Experts around the country have raised alarm bells that this growing epidemic might be reaching a tipping point, and statistics agree with them. During his campaign, Trump vowed to tackle this crucial issue head on, and his first budget blueprint takes a concrete step to help fund the fight against opioid addictions. With a large sum proposed to be earmarked to actively combat the addiction issue, as well as a proposed fund to attack the supply side of the problem, Trump could be on his way to making a dent in America’s opioid problem.
A Rapidly Growing Epidemic
Until recently, the main tactic deployed by the US to combat the problem of drug addiction and abuse has been to attack the supply. The “War on Drugs” has resulted in billions of dollars spent on law enforcement and aggressive policies that many insist have done more harm than good. Experts agree that the strategy of hurting suppliers does not deal with the issue of demand, which has increased even as spending on drug enforcement has skyrocketed.
The Obama Administration took some steps to combat the opioid epidemic, but eyes have now turned to Trump to see if he would translate his loud words into powerful actions. It seems, at least initially, that he has accepted the challenge. Although Trump’s new budget proposal has hacked and sliced millions in domestic spending, one area where there was a conspicuous increase was in an expansion of funds to combat opioid abuse and the growing public health crisis.
Trump’s “Skinny Budget” Could Be a Boon for Drug Treatment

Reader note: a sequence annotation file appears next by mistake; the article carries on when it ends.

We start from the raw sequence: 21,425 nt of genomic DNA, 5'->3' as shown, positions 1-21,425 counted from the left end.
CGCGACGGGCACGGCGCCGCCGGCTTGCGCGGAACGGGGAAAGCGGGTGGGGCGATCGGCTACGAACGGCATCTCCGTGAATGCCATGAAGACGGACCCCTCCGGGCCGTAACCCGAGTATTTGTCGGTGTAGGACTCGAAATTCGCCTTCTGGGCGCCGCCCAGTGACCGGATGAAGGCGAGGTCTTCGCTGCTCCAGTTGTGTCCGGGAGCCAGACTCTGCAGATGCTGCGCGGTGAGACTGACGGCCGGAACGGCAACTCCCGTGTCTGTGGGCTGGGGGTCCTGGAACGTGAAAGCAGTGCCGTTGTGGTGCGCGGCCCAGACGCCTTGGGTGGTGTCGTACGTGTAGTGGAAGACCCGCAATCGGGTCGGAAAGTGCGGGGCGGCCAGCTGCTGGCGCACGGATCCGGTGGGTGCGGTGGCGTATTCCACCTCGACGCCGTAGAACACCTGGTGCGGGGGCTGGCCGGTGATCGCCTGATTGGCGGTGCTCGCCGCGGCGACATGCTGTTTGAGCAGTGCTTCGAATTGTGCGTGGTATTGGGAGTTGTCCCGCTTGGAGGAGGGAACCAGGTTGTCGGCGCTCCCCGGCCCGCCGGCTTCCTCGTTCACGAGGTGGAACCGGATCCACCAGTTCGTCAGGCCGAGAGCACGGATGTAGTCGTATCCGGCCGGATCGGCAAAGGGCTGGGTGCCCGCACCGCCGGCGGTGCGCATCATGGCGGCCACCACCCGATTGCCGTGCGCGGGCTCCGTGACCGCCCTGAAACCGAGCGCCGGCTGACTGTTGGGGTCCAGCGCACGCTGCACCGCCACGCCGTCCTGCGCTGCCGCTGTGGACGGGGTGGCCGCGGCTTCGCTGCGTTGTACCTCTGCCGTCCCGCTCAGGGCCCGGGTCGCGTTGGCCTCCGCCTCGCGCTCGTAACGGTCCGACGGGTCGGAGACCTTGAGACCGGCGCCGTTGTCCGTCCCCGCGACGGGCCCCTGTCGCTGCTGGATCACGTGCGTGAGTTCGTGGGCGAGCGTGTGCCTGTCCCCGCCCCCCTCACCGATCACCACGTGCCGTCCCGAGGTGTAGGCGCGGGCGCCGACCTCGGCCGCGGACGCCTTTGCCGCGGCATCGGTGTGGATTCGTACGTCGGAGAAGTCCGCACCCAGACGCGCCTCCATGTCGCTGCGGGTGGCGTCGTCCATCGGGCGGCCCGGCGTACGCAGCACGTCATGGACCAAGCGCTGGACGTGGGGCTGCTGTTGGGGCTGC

Groups such as US Addiction centers, which operates a network of progressive and innovative rehabilitation and recovery centers across America, could greatly benefit from this boost in federal funding as they work to tackle one of the root problems of the drug epidemic. The group offers a variety of treatments to help its participants kick drug addiction permanently. Moreover, researchers also stand to see an increase in grants to help combat this problem.
Most policy experts agree that to truly make a dent in the rising number of overdose and abuse cases, the focus should be on treatment and creating medications that can help deal with the physical dependence created by addiction. This would include drugs with a proven track record such as Narcan, which can combat the instant effects of opioids for short periods, and the “wonder drug” Vivitrol, which has already been shown to help combat the effects of heroin for up to 30 days at a time. One of the areas where Trump’s $500 million expansion could help combat the epidemic would be in allowing these treatments, and others like them, to be delivered for free to those people who need them most, instead of the prohibitive prices that have become industry standards.